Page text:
Director: Paul Greengrass
Stars: Tom Hanks, Barkhad Abdi, Barkhad Abdirahman, Faysal Ahmed
Running time: 132 minutes
The intensity in Captain Phillips—as in all of director Paul Greengrass' films (e.g, United 93, The Bourne Ultimatum, The Bourne Supremacy)—with their you-are-there, handheld camera realism and airtight pacing—is paramount throughout, yet the final five minutes are what really sell it as a surefire candidate for any and all "best of 2013" lists. To go into detail on what happens in those five minutes would, of course, mean establishing residence in unwelcome spoiler territory, but know this much: The film's closing scene could, whenever his career's over, rank as star Tom Hanks' greatest acting achievement. Lest that all seem like overcooked hyperbole, let's take it a step further into the hyperbolic—it's enough to forgive Hanks for Larry Crowne (2011).
The reason why the closing moment hits with so much emotional force is twofold: Greengrass directs everything that comes before it with a mighty fine, unwavering balance of visceral intensity and character-guided heart, and Hanks gives such a knockout performance, one powered by his combustible chemistry with first-time actor, and Somali-born American, Barkhad Abdi, that the payoff is draining as it is cathartic. Captain Phillips is fast-paced, two-plus-hours workout for both the heart and the heart rate. Once it's over, you'll forget all about his half-baked Da Vinci Code sequel Angels & Demons (2008).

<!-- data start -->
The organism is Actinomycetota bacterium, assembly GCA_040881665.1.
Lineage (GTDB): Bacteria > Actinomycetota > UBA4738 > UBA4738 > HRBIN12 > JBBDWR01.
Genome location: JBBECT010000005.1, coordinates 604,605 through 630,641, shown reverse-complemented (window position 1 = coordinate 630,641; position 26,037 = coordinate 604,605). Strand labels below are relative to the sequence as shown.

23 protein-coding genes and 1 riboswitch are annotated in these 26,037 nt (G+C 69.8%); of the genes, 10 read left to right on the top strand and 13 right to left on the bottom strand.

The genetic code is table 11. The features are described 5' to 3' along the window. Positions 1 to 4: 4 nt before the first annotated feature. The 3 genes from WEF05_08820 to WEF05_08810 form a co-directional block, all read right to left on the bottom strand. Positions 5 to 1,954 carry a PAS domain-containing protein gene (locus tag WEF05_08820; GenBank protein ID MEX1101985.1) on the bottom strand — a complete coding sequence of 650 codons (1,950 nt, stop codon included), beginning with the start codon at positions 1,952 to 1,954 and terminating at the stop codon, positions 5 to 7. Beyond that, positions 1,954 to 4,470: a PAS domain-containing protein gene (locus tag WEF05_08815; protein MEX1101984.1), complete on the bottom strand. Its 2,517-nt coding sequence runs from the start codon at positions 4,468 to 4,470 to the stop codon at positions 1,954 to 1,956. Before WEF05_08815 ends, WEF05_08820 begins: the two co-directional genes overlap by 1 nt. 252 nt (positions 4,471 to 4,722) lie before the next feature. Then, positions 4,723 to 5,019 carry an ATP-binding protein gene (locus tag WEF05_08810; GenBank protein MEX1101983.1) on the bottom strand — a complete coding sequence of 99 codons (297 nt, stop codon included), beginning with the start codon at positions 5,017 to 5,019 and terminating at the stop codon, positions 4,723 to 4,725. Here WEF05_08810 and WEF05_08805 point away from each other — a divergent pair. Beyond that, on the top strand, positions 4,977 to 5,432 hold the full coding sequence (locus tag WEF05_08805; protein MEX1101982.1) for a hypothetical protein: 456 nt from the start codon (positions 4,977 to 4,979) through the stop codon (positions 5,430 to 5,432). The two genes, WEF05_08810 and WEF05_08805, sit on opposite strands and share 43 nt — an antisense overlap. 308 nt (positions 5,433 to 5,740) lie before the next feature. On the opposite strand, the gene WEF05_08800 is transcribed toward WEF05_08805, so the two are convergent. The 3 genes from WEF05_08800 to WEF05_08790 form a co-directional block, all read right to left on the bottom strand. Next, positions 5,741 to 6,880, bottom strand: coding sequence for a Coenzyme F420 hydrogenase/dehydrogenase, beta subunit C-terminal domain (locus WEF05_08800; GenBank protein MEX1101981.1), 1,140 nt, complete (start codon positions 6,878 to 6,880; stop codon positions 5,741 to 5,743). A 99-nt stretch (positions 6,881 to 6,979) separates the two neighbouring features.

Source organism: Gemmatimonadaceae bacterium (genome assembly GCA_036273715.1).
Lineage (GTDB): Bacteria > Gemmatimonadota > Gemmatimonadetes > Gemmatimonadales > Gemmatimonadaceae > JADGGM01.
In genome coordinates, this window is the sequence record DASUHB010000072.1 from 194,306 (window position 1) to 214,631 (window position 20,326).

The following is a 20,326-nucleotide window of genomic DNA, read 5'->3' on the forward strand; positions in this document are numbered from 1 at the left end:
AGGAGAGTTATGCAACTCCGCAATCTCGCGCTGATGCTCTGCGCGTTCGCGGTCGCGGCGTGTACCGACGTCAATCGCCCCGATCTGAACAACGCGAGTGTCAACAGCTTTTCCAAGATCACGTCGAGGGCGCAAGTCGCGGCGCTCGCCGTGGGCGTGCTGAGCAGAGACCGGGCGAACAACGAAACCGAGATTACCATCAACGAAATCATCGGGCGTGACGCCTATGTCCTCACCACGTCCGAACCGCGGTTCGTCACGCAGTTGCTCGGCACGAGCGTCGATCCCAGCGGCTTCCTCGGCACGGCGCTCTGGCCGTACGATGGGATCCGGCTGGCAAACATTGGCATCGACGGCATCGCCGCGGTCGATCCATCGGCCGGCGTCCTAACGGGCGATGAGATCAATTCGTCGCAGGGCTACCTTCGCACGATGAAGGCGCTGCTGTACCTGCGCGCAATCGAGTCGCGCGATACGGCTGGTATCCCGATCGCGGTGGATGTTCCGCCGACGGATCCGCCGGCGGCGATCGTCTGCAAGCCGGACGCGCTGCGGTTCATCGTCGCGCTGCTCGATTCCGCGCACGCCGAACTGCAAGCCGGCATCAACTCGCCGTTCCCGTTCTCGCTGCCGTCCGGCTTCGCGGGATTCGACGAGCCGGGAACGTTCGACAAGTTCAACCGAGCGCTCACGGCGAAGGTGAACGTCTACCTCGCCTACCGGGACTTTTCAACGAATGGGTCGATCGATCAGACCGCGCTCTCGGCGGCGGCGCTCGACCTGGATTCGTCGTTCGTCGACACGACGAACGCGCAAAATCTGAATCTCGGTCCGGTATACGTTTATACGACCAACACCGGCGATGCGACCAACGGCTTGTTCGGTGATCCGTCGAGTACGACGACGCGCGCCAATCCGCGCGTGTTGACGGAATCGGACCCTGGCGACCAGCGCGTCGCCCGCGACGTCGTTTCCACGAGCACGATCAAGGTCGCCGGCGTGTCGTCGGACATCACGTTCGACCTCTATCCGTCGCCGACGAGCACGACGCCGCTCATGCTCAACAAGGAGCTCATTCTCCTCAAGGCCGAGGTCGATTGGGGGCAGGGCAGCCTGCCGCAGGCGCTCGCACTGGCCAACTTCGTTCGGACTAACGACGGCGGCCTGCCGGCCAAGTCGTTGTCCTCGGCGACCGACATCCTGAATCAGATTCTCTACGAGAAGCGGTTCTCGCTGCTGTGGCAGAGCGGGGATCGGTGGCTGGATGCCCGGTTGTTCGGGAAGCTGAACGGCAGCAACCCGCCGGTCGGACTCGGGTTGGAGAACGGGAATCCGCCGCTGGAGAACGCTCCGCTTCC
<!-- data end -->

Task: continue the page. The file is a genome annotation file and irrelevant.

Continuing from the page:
You see where we're going with this. Shots fired toward the brutally over-melodramatic Extremely Loud and Incredibly Close (2011) are tempting to take here, but ultimately overkill.
It just feels good to see Hanks in another four-star live-action movie (the Toy Story franchise, forever), which nearly happened last year with the crazily ambitious sci-fi spectacle Cloud Atlas, if only not for the fact that Hanks' segments alongside Halle Berry are the film's weakest link. He's the best thing about Captain Phillips, though, given a real-life character of great resolve and heart-tugging fortitude to play. Based on commercial shipping captain Richard Phillips' non-fiction book A Captain's Duty: Somali Pirates, Navy SEALs, and Dangerous Days at the Sea (co-written by Stephen Talty), Captain Phillips wastes little time with build-up or expositional set-ups—Phillips (Hanks) is en route to Kenya on the Maersk Alabama with massive amounts of cargo, along with his crew, when four armed Somali pirates interrupt their trip and demand money and whatever precious bounties they can score. Dressed in near rags and motivated by lowest-common-denominator survival, not cold-blooded evilness, the pirates are led by Muse (Abdi), a power-tripping shotcaller who thrives on the realization that he, for once, is in charge—the oppressed becomes the oppressor. "Irish," as he refers to Phillips, must relinquish his powers to Muse, and even more so when the pirates take Phillips hostage on one of the Alabama's lifeboats.